Enterprise Function Diagrams

EFD is a used modeling technique for the representation of enterprise functions and corresponding interactions. Different business processes can be modeled in these representations through the use of “function modules” and triggers. A starting business process delivers different inputs to different functions. A process flowing through all the functions and sub-functions creates multiple outputs. Enterprise Function Diagrams hereby give a very easy-to-use and detailed representation about a business process and corresponding functions, inputs, outputs and triggers. In this way EFD has many similarities with IDEF0 diagrams, which also represent in a hierarchical way business processes as a combination of functions and triggers. Difference is that an EFD places the business functions in an organization hierarchical perspective, which outlines the downstream of certain processes in the organization. On the contrary, IDEF0 diagrams show responsibilities of certain business functions through the use of arrows. Also, IDEF0 has a clear representation of inputs and outputs of every (sub)function.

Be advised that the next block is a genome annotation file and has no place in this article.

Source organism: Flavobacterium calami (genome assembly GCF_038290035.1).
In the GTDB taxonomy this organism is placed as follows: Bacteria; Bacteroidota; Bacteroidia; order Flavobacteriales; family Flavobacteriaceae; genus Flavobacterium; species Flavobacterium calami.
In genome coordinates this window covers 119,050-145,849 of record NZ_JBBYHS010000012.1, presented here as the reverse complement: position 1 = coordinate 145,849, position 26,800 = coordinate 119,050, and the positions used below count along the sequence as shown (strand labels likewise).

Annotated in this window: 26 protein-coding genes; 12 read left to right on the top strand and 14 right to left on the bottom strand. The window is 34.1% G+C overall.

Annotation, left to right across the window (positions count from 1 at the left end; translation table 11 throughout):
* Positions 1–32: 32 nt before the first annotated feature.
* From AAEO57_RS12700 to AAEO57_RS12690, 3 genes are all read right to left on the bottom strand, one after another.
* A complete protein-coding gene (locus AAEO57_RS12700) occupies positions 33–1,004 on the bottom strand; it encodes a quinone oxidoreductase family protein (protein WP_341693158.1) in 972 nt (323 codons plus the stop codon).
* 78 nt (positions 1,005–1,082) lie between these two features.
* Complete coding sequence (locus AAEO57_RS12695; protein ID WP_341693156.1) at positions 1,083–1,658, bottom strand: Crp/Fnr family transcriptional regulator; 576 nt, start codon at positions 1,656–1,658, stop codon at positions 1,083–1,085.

EFD possibly could be used as a business front-end to a software modeling language like UML. The major resemblance with IDEF as a modeling tool indicates that it can be done. However, more research is needed to improve the EFD technique in such a way that formal mappings to UML can be made.[16] about the complementary use of IDEF and UML has contributed to the acceptance of IDEF as business-front end. A similar study should be done with EFD and UML.

See also

References